Maritime History of the Great Lakes
Wrecked at the Gateway: Schooner Days CCCXCVII (497)
Publication
Toronto Telegram (Toronto, ON), 23 May 1941
Description
Full Text
Wrecked at the Gateway
Schooner Days CCCXCVII (497)

by C. H. J. Snider

_______

ON a Tuesday night in November, 1906, the 20th of the month, the steam barge Resolute with her consort, the barge P. B. Locke, in tow, came across from Port Dalhousie in an east wind and blowy weather. They had loaded coal in Erie, Pa., for the Toronto Electric Light Co. steam produced power plant at the foot of Scott street; for American coal was the basis on which wheels were turned and lamps lighted in Toronto thirty-five years ago.


The Resolute was a high-bowed wooden propeller of the type called a rabbit, because, with the weight of her engines in the stern she sat down on her tail when she had no cargo in the hold. She measured 421 gross tons and 212 net, and had 425 tons of coal aboard. She was built at Deseronto in 1883.


Her consort had been an American three-masted schooner, built in Toledo 1874. A year or two before this she had been brought to Toronto and cut down to barge rig. Haney and Miller, harbor contractors and operators of brickyards, quarries and cement works, owned these vessels and several others, and when they had no use for them in carrying their own cargoes put them to general freighting. "Cap" Sullivan, renowned Liberal worker, was commodore of the little fleet. Forty years in the hard school of schooner days, from horseboy to command of the finest of the "old canallers" and steam barges, made Capt. John Sullivan an ideal superintendent of any flotilla built of wood and iron.


Capt. Sullivan was aboard the Resolute when the pair approached Toronto, not as master but manager. He had gone with them to Erie, Capt. John Fahey was in charge of the Resolute, and Capt. Barney McIntyre of the Locke.


When they neared the Eastern Gap the sea was running so high that there was doubt about being able to enter. The schooner Reuben Doud had already been wrecked that year, jolting the rudder out of the gudgeons in the turmoil of water at this place. But the Resolute was leaking badly and they wanted to get shelter as quickly as possible, so resolved to try it. When within a hundred yards of the pier heads a great sea swept the steamer side-wise across the entrance, and she could not head up to it in time to get in herself and bring her barge in with her. So they let her run off before wind and sea, up the Island shore and around the lighthouse on Gibraltar Point.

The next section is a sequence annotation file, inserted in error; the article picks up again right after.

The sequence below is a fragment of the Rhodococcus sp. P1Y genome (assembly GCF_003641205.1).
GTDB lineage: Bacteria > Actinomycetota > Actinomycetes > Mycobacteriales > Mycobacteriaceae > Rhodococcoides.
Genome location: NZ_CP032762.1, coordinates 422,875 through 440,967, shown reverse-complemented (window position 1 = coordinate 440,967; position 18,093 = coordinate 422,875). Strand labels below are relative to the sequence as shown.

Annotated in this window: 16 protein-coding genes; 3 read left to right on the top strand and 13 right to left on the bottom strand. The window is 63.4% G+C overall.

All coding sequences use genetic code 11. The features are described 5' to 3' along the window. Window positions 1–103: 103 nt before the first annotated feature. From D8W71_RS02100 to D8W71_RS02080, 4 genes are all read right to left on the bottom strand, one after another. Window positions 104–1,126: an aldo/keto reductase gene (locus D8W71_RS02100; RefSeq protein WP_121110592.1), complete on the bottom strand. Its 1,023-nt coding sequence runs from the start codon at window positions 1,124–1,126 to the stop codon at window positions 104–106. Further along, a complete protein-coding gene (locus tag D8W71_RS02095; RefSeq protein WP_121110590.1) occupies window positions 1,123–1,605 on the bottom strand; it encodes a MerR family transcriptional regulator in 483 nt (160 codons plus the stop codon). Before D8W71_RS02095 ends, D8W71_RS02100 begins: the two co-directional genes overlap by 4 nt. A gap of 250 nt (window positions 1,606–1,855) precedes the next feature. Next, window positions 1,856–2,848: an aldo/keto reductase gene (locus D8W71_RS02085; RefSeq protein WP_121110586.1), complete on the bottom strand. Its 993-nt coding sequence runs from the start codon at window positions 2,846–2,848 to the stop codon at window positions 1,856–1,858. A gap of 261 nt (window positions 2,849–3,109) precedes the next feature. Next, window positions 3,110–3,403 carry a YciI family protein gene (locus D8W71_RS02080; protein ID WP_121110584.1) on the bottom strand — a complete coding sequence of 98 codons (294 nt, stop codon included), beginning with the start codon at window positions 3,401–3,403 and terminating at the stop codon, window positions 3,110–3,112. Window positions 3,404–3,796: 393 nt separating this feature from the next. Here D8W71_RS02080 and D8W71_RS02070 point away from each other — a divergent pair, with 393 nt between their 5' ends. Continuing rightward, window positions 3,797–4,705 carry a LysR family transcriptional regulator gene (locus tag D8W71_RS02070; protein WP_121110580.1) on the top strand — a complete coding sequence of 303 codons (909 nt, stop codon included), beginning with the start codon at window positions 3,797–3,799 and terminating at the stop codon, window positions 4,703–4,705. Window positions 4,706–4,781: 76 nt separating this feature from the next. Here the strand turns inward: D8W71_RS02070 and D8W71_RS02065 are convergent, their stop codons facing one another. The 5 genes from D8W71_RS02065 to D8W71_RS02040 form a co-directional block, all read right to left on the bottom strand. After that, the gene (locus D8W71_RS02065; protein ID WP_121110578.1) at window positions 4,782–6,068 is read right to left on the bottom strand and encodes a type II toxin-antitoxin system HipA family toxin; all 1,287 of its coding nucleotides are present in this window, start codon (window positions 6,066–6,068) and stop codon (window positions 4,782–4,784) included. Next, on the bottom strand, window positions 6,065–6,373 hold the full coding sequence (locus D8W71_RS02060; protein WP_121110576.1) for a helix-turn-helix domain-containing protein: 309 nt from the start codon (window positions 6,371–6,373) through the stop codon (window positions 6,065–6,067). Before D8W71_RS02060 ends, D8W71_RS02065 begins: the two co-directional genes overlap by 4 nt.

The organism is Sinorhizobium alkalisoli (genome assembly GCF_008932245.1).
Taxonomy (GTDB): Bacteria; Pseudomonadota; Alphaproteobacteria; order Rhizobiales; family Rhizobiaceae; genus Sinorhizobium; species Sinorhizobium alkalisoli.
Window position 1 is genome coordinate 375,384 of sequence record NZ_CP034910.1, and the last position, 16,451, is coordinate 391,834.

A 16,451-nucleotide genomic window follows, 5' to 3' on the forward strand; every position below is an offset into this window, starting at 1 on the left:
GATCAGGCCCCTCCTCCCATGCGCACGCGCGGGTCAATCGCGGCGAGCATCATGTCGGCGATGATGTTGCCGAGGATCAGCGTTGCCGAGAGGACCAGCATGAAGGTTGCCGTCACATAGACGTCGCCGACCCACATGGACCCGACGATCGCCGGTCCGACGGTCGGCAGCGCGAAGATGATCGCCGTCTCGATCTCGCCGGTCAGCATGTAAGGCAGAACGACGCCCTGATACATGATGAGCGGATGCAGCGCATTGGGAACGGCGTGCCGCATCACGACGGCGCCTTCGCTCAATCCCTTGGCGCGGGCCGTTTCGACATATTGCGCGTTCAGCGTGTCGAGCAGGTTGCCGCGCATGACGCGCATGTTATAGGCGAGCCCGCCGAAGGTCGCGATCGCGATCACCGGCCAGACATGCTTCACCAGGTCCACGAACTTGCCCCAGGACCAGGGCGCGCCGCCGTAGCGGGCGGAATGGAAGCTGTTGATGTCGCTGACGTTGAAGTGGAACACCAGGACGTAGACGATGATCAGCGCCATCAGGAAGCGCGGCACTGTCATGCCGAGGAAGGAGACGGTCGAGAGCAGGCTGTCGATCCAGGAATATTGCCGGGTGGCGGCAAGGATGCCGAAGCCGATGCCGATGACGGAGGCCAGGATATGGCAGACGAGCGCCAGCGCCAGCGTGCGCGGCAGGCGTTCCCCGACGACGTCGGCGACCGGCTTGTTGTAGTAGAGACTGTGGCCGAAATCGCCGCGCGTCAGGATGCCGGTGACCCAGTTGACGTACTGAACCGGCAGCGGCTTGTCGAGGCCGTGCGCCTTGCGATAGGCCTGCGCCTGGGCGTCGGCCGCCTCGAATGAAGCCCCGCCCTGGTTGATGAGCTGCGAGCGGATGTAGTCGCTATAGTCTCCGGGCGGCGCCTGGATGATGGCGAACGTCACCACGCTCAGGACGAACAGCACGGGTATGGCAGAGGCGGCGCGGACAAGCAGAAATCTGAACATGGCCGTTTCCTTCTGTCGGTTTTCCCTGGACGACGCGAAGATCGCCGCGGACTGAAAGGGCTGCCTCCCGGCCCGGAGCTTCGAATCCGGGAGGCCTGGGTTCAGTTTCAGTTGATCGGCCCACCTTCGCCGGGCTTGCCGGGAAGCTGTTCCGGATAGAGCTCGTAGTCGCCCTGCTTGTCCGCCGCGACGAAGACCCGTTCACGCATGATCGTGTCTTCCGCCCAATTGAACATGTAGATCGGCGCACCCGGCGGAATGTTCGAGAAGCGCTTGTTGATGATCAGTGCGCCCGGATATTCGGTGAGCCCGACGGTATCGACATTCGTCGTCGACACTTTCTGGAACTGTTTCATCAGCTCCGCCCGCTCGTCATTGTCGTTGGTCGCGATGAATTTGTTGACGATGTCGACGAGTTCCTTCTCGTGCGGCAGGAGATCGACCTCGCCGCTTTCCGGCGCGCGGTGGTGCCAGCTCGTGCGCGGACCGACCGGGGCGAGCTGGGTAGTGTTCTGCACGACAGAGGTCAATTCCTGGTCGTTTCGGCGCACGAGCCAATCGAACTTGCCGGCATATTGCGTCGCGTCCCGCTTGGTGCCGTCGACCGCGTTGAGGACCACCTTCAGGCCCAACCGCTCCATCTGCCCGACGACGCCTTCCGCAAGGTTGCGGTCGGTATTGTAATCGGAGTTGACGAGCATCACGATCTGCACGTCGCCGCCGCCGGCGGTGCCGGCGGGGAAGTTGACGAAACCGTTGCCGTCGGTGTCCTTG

Here the pair hauled into Humber Bay and the lee of the Western sandbar, where they found the three-masted schooner St. Louis riding at anchor. She, too, had been unable to make the Eastern Gap, although the schooner Van Straubenzee, so long sailed by Capt. John Williams, but at this time in the hands of Capt. Dolph Corson, had entered a few hours ahead of her.


At this time the Western Gap, giving access to Toronto Harbor at the old Queen's Wharf, was a dredged channel curving through what is now solid land north of Fleet street and the baseball stadium —about the site of the Loblaw warehouse and Rogers plant. One of the row of willow trees that grew on the north side of the channel still survives down there, but the old red lighthouse which stood at its lake-end has been moved south and west for a boulevard landmark. Where it now stands was then a semicircular bay, running in as far as the Old Fort. The Western Gap had been dredged down to hardpan, and 11 feet was all the depth that could be got. As the Resolute was drawing 11 feet 6 with the water in her, and her tow drew all of 11 feet, it was useless to try to get in by this channel. The steam barge and her tow both anchored near the St. Louis.


Twenty-four hours later the Resolute was a wreck, sunk in seven fathoms of water, with half of her crew drowned, and distress signals were flying from the St. Louis and the P. B. Locke. Their crews had been taken off by the lifeboat and they were in danger of dragging in on the beach and becoming wrecks like the Resolute, all because the western harbor entrance in 1906 was not deep enough to admit these vessels, and could not be deepened. The story of how the Resolute was wrecked and how her wreck brought about both a new harbor entrance and a new harbor will be told next week.


Captions

MORNING OF THE WRECK, with the lifeboat being towed out of the old Western Gap and the storm drums up for a heavy westerly gale. To the left, the ST. LOUIS, flying distress signal; ahead of her the P. B. LOCKE with table cloth at masthead; beyond her the RESOLUTE, sunk. —From a chalk-plate drawing made for The Telegram that day.


THE RESOLUTE (JOHN ROLPH) wintering near the foot of West Market street, years after her wreck and resurrection.


OLD RED LIGHT in its original position in 1917, after the old Western Channel had been filled in.


Creator
Snider, C. H. J.
Item Type
Clippings
Date of Publication
23 May 1941
Subject(s)
Language of Item
English
Donor
Richard Palmer
Copyright Statement
Public domain: Copyright has expired according to the applicable Canadian or American laws. No restrictions on use.
Contact
Maritime History of the Great Lakes
Email:walter@maritimehistoryofthegreatlakes.ca
Website:
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Wrecked at the Gateway: Schooner Days CCCXCVII (497)